Greenland, the icy island nation in the Arctic, gets its name from an Icelandic murderer exiled there, who called it "Greenland" in hopes that the name would attract settlers. But it turns out that long ago, Greenland was actually quite green.
A new study of the world's largest island reveals that ancient dirt in Greenland was cryogenically frozen for millions of years underneath about 2 miles of ice.
"More than 2.5 million years ago Greenland looked like the green Alaskan tundra, before it was covered by the second largest body of ice on Earth," the Lawrence Livermore National Laboratory said in a statement Thursday.
Greenland's ancient dirt tells a story of climate change - huge ice sheets melting and growing in response to changing temperatures.
"Our study demonstrates that the ice in the center of the Greenland Ice Sheet has remained stable during the climate variations of the last millions of years," said Dylan Rood, a former Lawrence Livermore scientist. "Our study adds to a body of evidence that shows how major ice sheets reacted in the past to warming, providing insights into what they could do again in the future."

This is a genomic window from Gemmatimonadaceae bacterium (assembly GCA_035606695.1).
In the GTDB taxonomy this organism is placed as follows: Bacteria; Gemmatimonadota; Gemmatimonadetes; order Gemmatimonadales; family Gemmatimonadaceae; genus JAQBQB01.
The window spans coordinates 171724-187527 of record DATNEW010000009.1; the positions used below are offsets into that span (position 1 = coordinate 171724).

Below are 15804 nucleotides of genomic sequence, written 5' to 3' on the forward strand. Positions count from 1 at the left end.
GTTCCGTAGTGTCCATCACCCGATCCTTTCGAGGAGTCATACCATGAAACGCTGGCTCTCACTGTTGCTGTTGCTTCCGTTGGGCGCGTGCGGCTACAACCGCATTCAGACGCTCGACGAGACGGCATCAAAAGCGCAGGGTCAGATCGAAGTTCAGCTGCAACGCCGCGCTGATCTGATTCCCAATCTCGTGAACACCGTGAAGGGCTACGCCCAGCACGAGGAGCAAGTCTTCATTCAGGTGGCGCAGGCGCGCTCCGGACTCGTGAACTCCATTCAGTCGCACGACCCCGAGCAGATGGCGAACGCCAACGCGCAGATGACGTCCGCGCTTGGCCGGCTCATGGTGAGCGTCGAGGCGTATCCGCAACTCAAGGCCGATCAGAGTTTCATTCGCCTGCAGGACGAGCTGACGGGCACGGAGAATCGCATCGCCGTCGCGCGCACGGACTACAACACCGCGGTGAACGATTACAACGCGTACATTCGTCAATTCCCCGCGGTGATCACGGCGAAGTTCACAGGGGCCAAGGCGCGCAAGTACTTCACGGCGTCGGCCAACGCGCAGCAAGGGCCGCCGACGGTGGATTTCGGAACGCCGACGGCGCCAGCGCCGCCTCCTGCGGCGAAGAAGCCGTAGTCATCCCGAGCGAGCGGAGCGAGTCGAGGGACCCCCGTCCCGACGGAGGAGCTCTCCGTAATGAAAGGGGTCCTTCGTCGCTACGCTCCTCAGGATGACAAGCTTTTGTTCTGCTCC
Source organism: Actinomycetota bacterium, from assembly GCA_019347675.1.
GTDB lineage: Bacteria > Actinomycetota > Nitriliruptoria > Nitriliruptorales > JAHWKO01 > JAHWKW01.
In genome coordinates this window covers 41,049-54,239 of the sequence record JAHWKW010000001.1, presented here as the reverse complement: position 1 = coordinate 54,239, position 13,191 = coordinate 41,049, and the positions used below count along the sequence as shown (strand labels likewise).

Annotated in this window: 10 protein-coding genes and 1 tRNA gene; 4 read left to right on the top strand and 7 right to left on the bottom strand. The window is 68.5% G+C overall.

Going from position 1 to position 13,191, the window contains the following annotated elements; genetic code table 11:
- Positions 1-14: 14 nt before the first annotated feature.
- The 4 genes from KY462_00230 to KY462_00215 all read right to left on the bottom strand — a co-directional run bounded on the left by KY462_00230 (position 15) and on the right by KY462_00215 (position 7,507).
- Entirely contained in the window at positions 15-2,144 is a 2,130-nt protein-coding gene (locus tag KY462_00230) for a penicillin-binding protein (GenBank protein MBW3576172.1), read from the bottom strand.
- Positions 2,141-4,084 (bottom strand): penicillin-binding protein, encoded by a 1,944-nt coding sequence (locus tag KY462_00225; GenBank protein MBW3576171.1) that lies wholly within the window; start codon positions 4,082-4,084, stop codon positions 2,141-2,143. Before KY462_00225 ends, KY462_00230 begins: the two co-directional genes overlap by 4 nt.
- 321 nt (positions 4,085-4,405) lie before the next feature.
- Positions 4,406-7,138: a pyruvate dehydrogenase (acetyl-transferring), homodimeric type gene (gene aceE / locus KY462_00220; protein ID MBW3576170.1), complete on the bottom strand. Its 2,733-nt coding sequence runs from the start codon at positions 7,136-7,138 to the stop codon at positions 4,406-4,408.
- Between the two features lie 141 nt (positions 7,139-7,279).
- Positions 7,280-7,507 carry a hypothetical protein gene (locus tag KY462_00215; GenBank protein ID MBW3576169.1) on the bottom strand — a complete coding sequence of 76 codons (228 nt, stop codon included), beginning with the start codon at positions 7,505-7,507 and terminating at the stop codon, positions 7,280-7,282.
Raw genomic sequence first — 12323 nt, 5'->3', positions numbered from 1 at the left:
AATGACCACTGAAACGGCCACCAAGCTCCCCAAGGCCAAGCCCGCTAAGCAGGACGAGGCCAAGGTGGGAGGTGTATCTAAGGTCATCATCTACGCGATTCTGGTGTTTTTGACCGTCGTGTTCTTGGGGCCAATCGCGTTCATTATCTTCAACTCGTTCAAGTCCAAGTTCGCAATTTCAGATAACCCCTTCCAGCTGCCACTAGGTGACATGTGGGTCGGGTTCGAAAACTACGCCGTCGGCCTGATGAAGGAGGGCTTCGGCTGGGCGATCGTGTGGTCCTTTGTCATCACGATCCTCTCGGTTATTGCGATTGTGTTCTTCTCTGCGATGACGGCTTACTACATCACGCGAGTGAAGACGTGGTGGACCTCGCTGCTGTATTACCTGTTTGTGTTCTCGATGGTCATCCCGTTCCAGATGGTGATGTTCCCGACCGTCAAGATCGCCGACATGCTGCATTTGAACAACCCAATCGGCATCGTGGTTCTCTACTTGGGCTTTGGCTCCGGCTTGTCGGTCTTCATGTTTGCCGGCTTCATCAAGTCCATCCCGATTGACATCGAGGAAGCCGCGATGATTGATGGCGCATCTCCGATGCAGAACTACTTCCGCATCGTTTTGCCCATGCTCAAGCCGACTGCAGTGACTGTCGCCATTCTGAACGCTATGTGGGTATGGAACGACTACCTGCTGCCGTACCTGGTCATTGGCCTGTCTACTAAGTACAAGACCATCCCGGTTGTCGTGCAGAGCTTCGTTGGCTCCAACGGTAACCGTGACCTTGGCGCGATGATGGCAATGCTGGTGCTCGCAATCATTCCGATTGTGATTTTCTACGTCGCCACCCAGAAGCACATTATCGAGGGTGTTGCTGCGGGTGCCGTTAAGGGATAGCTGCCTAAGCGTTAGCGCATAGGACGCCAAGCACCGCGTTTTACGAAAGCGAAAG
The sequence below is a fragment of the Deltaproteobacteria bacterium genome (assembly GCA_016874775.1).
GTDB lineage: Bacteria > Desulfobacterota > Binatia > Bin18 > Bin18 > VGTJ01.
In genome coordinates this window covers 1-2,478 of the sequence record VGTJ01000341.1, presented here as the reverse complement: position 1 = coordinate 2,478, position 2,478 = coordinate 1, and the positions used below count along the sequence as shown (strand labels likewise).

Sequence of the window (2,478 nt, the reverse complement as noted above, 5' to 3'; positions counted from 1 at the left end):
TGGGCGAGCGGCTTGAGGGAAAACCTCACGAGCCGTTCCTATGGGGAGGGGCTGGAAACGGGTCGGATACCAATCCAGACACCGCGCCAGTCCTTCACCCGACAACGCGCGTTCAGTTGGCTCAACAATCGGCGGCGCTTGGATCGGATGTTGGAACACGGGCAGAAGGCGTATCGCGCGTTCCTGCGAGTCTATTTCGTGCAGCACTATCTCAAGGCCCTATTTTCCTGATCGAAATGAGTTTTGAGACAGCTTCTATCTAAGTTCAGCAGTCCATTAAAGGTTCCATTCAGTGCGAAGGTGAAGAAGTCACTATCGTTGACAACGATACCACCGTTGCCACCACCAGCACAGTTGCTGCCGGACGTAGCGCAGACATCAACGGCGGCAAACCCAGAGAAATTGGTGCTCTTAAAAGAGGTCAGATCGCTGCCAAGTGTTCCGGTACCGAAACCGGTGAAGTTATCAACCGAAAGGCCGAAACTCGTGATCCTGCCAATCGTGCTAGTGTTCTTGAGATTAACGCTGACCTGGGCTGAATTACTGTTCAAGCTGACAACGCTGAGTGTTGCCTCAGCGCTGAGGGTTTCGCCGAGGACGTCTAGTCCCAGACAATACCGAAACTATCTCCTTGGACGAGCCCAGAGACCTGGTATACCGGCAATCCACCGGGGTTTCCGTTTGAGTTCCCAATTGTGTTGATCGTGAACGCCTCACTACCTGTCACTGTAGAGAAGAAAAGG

Rood and his collaborator's research appears in the journal Science Express.
According the the researchers, Greenland's ancient landscape is preserved beneath its ice sheet. The meteoric beryllium-10 present in an analysis of the ancient dirt suggests that it once sat at the Earth's surface for a long time before Greenland was covered in ice. Meteoric beryllium-10 literally rains down onto the Earth's surface when cosmic rays hit the atmosphere, the researchers said, noting that the element gets stuck in soil.
The more meteoric beryllium-10 atoms present in soil, the longer the soil sat at the surface. Researchers can count the number of atoms in the dirt using an accelerated mass spectrometer. Rood used equipment at the Center for Accelerator Mass Spectrometry (CAMS) to make the measurements.
"It is amazing that a huge ice sheet, nearly two miles thick and the second largest body of ice on Earth, didn't scrape it away," said Rood, who now works at the Scottish Universities Environmental Research Centre.
"The trick, of course, is isolating the extremely rare beryllium-10 atoms from the million billion beryllium-9 atoms in our samples," Rood said. "I'm always amazed to see how a pinhead-sized sample from dirt can be ionized and accelerated through the maze of beamlines in CAMS and then go exactly where it needs to go in order to allow us to count its individual atoms. The CAMS allows us to count these very rare beryllium-10 atoms, which is analogous to finding the one grain of sand that is different than the rest on a beach."
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